3 New Tourbillons For 2020 By IWC, H. Moser & Cie, And Jacob & Co
by Martin Green
Why is the tourbillon such a popular and desirable complication?
While usually expensive, most, if not the vast majority, of tourbillons contribute little (if anything) to a mechanical watch’s precision. But I don’t think that it’s just prestige or status driving the excitement many watch connoisseurs and collectors feel for the tourbillon, but rather its technical ingenuity and the mesmerizing animated ballet of the tourbillon itself.
A result of its popularity the market for tourbillons is quite saturated, and yet new models are still launched in significant numbers. Standing out in such a market is challenging, but thanks to a generous dash of creativity, there are a few new tourbillons that manage to differentiate themselves from the field. Here are three watches that I feel are worth highlighting.
H. Moser & Cie Endeavour Tourbillon Vantablack Black Hands
If there is one thing that H. Moser & Cie doesn’t lack, it is color. It is a traditional brand that doesn’t take itself too seriously, and while it never makes concessions to its craftsmanship or quality, it loves to take a different edge to things.
In a world where “luxury” often equates with a famous brand logo on the dial, Moser offers many of its watches without a visible logo – or without a logo at all. Yet even that understatement can be taken to the next level – in a watch with neither branding nor color.
Moser achieves this with the use of a Vantablack coating on the dial and black DLC on the hands and case. Vantablack is made from nanotubes that absorb 99.965 percent of the light that hits it. To the human eye, it appears as if you are looking into a black hole.
Now Moser takes things a step further with the Endeavour Tourbillon Vantablack Black Hands, where the entire watch dons the non-color. This is an exercise in subtleties as it is extremely difficult to pull off a concept like this.
There are several techniques for coating a watch case with a black finish, but not all of them stand the test of time. For its latest stealth watch, Moser opted for Diamond Like Carbon, a robust and relatively hard coating better known as DLC. This is a wise choice as even the slightest scratch can ruin the overall appearance of an all-black watch.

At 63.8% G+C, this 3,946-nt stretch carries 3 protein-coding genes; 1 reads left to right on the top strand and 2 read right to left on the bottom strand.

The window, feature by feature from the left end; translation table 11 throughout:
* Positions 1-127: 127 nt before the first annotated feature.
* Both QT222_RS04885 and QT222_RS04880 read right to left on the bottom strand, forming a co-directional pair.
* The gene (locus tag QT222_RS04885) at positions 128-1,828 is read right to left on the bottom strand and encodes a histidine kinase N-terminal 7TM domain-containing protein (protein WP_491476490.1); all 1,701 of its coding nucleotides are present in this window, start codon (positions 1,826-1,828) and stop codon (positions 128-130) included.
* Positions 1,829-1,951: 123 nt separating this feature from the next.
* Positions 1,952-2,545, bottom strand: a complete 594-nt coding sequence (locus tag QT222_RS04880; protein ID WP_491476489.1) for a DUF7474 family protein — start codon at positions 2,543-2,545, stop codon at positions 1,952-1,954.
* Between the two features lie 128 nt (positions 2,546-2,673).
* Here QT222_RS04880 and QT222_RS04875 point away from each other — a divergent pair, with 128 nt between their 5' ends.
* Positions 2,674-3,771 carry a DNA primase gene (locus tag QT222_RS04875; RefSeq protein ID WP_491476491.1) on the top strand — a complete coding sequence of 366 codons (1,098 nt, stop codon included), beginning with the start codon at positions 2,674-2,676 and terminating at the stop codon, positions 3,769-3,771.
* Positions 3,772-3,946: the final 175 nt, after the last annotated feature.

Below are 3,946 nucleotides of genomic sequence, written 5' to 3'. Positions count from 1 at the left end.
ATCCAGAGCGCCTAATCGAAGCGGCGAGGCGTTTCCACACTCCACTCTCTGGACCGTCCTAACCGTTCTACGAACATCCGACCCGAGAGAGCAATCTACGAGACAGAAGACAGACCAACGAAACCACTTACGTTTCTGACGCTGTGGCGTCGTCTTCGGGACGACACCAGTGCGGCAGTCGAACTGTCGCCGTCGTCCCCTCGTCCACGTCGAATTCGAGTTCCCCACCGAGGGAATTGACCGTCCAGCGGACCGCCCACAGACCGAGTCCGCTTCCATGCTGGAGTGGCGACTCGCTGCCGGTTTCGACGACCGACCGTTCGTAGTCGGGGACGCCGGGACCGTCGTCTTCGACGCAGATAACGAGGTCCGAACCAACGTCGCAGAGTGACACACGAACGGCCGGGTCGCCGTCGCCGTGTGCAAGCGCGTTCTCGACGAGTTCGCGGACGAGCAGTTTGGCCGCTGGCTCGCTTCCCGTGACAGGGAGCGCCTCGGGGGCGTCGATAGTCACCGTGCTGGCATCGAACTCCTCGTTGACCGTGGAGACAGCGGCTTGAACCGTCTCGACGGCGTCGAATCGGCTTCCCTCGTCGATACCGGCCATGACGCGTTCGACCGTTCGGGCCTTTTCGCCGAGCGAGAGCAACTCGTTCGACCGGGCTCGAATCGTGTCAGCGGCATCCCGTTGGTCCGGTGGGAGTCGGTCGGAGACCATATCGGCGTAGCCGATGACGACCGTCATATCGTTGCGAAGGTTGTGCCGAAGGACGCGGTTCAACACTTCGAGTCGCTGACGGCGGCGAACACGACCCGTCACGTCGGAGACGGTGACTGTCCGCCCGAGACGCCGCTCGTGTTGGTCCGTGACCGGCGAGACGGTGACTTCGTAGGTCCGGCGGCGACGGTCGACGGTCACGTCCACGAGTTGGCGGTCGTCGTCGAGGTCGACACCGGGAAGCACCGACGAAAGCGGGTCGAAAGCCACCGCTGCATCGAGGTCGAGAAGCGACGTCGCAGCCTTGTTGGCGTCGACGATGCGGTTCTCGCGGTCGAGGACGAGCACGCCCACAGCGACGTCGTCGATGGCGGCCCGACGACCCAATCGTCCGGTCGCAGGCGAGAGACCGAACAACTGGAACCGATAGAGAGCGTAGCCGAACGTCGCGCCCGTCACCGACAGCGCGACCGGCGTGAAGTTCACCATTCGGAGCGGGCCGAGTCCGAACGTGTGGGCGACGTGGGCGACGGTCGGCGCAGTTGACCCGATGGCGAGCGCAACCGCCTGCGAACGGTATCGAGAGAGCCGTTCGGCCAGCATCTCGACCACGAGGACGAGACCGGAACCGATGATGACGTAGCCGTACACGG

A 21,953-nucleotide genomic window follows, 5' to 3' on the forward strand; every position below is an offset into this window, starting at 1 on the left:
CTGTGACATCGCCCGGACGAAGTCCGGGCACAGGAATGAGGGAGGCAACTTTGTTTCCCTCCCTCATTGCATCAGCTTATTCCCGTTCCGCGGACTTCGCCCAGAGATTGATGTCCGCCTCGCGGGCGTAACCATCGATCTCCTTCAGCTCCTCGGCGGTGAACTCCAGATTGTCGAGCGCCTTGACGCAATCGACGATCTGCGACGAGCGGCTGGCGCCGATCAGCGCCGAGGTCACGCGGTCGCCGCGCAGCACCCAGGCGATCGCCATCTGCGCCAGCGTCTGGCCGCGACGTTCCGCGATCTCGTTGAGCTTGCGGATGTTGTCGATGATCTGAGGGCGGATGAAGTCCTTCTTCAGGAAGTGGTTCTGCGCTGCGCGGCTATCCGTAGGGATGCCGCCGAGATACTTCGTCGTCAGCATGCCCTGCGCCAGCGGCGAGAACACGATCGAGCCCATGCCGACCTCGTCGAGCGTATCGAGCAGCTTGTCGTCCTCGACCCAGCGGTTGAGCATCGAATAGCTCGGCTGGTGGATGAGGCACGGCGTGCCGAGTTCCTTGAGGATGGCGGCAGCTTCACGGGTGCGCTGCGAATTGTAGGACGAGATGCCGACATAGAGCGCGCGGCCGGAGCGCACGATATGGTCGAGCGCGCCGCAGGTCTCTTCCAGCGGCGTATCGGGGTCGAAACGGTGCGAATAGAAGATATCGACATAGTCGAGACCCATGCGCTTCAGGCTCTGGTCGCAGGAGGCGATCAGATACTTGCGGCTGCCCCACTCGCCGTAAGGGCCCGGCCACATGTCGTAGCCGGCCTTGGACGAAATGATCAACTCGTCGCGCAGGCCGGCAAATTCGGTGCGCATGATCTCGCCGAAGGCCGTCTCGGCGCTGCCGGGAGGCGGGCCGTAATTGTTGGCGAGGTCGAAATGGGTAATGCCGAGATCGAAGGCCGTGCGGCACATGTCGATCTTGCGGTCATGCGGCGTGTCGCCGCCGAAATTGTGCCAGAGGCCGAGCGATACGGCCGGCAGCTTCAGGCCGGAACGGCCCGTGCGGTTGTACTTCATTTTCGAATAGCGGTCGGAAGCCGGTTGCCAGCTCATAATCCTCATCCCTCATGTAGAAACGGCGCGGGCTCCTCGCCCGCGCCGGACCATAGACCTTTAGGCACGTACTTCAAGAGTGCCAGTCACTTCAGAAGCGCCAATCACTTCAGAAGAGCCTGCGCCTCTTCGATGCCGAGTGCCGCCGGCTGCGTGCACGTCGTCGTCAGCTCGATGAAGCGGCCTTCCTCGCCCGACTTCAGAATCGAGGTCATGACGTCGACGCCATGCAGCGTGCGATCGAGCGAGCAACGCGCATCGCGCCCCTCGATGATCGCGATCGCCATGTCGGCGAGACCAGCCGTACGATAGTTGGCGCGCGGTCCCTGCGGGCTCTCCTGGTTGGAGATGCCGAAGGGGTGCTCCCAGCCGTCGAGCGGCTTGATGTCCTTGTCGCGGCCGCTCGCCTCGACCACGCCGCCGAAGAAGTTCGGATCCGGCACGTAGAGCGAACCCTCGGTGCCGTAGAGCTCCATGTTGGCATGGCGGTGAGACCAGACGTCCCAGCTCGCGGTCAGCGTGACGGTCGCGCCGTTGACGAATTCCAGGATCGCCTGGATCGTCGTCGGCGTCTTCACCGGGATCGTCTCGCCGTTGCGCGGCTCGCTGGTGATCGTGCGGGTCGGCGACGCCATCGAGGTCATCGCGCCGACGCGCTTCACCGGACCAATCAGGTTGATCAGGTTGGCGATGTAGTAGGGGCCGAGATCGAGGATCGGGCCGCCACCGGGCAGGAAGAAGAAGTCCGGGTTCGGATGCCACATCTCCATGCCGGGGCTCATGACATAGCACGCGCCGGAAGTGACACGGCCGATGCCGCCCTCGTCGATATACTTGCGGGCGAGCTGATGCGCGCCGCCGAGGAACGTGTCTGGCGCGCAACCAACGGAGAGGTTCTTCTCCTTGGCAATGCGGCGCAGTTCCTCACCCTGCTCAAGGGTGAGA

Even the hands of the Endeavour Tourbillon Vantablack are blackened, and this might give the impression that legibility is severely compromised. Granted, polished steel hands would have made it easier to read the time, but these blackened hands also demonstrate how much blacker the Vantablack dial is as they still offer quite a contrast.
The result of all this lack of reflected light is that what does shine stands out even more: and that’s the flying tourbillon. In that sense, we can see the Endeavour Tourbillon Vantablack Black Hands as a tribute to its tourbillon. In a sea of blackness, the rotating escapement serves as a lighthouse of tradition and craftsmanship.
The flying tourbillon is an intricate part of Caliber HMC 804, an automatic movement crafted in Moser’s manufacture. It comes with a generous three-day power reserve, and while it is a classic caliber in terms of style, finish, and construction, Caliber HMC 804 innovates with its tourbillon, where the cage wheel, balance, and escape bridge are crafted in aluminum to reduce mass and increase precision.
The H. Moser & Cie Endeavour Tourbillon Vantablack Black Hands stands out from the crowd by virtue of most of the watch not standing out at all.
For more information, please visit www.h-moser.com/en/collection/endeavour-tourbillon-vantablack-black-hands.
Quick Facts H. Moser & Cie Endeavour Tourbillon Vantablack Black Hands
Case: 42 x 11.6 mm, stainless steel with black DLC coating
Movement: automatic Caliber HMC 804 with one-minute flying tourbillon, 3 Hz/21,600 vph frequency, three-day power reserve
Functions: hours, minutes
Limitation: 50 pieces
Jacob & Co Bugatti Chiron Tourbillon
When Jacob & Co signed its partnership deal with Bugatti in 2019, I was a bit disappointed by the first couple of watches emerging from the collaboration. Both were existing models given just a few cosmetic Bugatti-inspired details as there was little time to do more.
Now the brand has set the record straight with the launch of the Bugatti Chiron Tourbillon, a watch in which the tourbillon is almost served as a side dish: the most eye-catching part of this watch is the sapphire crystal “engine block,” complete with 16 working “pistons” and a “crankshaft.”
It is mesmerizing watching the tiny pistons working as they would in their larger-than-life-size cousins. The animation is powered by a spring and activated on demand by a pusher at the bottom of the case.